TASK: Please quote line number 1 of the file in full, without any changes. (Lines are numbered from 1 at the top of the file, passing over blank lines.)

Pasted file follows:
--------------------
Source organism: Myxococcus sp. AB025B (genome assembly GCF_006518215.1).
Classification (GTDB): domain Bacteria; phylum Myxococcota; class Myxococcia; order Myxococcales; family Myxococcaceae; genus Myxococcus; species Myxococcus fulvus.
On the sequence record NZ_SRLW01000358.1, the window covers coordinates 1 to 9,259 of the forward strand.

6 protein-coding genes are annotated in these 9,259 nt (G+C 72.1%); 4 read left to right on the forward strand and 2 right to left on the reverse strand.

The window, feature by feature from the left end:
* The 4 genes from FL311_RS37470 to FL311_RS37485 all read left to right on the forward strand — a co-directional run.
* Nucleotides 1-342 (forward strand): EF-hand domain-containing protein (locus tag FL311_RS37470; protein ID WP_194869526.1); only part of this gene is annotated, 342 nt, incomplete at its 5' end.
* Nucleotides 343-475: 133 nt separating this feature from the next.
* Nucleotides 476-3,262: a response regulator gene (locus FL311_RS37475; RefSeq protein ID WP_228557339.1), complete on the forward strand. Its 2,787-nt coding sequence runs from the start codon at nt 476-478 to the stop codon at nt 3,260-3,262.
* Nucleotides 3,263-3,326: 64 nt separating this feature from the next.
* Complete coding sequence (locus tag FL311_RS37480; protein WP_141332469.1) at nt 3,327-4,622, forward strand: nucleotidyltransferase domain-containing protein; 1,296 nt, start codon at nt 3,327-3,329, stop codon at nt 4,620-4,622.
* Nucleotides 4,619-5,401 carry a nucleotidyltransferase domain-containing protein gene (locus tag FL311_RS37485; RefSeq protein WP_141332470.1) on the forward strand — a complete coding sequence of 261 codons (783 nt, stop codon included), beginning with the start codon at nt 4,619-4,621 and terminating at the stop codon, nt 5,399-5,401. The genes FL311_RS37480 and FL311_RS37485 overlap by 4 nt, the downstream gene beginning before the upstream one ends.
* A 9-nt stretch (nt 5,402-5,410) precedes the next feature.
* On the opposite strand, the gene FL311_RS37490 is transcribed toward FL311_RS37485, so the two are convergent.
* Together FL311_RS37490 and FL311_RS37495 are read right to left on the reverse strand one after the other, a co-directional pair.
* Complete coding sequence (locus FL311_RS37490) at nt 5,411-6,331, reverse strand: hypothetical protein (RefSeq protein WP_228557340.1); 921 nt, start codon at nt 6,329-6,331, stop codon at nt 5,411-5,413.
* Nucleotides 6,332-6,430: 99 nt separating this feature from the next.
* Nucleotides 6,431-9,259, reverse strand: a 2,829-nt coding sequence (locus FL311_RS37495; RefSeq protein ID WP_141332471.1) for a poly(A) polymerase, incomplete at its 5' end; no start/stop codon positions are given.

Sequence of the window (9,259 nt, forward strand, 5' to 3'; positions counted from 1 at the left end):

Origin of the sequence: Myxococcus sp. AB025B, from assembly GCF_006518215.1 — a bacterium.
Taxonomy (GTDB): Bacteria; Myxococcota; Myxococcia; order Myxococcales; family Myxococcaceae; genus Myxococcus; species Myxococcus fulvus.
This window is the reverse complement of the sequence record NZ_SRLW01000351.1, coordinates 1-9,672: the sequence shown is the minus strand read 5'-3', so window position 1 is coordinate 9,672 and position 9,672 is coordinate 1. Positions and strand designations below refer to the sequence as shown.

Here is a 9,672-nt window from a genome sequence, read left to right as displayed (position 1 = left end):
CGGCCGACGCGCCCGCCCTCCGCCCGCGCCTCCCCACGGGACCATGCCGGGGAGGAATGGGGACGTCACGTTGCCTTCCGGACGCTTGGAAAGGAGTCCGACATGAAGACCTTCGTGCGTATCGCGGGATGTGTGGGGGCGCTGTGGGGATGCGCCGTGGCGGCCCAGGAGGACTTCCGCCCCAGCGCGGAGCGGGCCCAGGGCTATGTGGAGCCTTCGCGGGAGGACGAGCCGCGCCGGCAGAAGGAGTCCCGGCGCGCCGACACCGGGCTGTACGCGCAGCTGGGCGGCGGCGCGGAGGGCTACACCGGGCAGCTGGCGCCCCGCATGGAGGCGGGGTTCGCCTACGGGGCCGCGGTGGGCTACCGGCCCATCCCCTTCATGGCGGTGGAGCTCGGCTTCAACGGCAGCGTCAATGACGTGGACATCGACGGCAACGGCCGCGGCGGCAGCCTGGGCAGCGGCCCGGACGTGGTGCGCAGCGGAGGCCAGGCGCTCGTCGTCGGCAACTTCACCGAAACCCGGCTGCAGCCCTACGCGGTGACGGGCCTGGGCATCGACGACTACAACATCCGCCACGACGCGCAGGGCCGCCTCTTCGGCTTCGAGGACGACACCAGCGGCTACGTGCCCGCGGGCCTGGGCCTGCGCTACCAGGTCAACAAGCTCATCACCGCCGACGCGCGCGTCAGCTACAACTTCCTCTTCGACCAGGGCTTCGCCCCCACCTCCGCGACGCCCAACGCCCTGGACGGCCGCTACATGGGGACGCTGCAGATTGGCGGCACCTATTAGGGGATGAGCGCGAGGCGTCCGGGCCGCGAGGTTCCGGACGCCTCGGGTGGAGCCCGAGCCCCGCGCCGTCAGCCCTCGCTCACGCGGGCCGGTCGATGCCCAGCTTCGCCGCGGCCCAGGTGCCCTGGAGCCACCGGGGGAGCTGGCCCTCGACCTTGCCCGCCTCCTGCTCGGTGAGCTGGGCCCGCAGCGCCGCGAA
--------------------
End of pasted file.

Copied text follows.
Source organism: Myxococcus sp. AB025B (genome assembly GCF_006518215.1).